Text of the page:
The Greatest Story Ever Told-So Far: Why Are We Here?
Internationally renowned, award-winning theoretical physicist, New York Times bestselling author of A Universe from Nothing, and passionate advocate for reason, Lawrence Krauss tells the dramatic story of the discovery of the hidden world of reality—a grand poetic vision of nature—and how we find our place within it.
In the beginning there was light.
But more than this, there was gravity.
After that, all hell broke loose…
In A Universe from Nothing, Krauss revealed how our entire universe could arise from nothing. Now, he reveals what that something—reality—is. And, reality is not what we think or sense—it’s weird, wild, and counterintuitive; it’s hidden beneath everyday experience; and its inner workings seem even stranger than the idea that something can come from nothing.
In a landmark, unprecedented work of scientific history, Krauss leads us to the furthest reaches of space and time, to scales so small they are invisible to microscopes, to the birth and rebirth of light, and into the natural forces that govern our existence. His unique blend of rigorous research and engaging storytelling invites us into the lives and minds of the remarkable, creative scientists who have helped to unravel the unexpected fabric of reality—with reason rather than superstition and dogma. Krauss has himself been an active participant in this effort, and he knows many of them well. The Greatest Story challenges us to re-envision ourselves and our place within the universe, as it appears that “God” does play dice with the universe. In the incisive style of his scintillating essays for The New Yorker, Krauss celebrates the greatest intellectual adventure ever undertaken—to understand why we are here in a universe where fact is stranger than fiction.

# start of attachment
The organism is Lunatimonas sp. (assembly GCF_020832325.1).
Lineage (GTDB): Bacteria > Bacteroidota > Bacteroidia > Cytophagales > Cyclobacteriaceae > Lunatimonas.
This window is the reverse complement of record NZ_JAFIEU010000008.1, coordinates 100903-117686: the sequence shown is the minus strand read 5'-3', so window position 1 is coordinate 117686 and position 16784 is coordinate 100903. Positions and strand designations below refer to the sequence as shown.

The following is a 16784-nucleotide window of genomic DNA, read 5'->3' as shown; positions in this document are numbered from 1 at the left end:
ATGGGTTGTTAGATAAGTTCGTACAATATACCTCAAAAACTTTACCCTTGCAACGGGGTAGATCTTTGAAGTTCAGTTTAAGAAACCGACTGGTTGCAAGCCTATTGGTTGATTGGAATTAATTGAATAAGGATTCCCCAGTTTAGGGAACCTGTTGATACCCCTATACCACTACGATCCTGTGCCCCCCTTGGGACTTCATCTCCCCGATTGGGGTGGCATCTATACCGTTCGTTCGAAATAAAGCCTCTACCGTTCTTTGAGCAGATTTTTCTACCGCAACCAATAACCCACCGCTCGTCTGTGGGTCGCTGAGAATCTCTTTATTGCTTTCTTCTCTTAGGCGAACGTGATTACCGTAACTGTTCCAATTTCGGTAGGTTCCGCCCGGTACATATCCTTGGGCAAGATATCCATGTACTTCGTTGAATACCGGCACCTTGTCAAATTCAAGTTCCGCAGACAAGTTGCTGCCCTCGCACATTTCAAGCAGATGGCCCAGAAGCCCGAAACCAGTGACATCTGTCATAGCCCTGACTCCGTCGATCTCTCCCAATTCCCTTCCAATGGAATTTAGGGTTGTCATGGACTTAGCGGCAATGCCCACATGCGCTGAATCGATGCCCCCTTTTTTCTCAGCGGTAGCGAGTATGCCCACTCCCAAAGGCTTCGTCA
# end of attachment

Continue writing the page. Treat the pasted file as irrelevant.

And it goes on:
“As Bard of the Universe, physicist Lawrence Krauss may be uniquely qualified to give us The Greatest Story Ever Told—a masterful blend of history, modern physics, and cosmic perspective that empowers the reader to not only embrace our understanding of the universe, but also revel in what remains to be discovered.”
—Neil deGrasse Tyson, American Museum of Natural History
“In the span of a century, physics progressed from skepticism that atoms were real to equations so precise we can predict properties of subatomic particles to the tenth decimal place. Lawrence Krauss rightly places this achievement among the greatest of all stories, and his book—at once engaging, poetic and scholarly—tells the story with a scientist’s penetrating insight and a writer’s masterly craft.”
—Brian Greene, author of The Elegant Universe, and Director, Center for Theoretical Physics, Columbia University
“The Greatest Story Ever Told—So Far ranges from Galileo to the LHC and beyond. It's accessible, illuminating, and surprising—an ideal guide for anyone interested in understanding our accidental universe.”
—Elizabeth Kolbert, Pulitzer Prize-winning author of The Sixth Extinction
“Unlike some very clever scientists, Lawrence Krauss is not content to bask on the Mount Olympus of modern physics. A great educator as well as a great physicist, he wants to pull others up the rarefied heights to join him. But unlike some science educators, he doesn’t dumb down. In Einstein’s words, he makes it 'as simple as possible but no simpler.” — Richard Dawkins, author of The Magic of Reality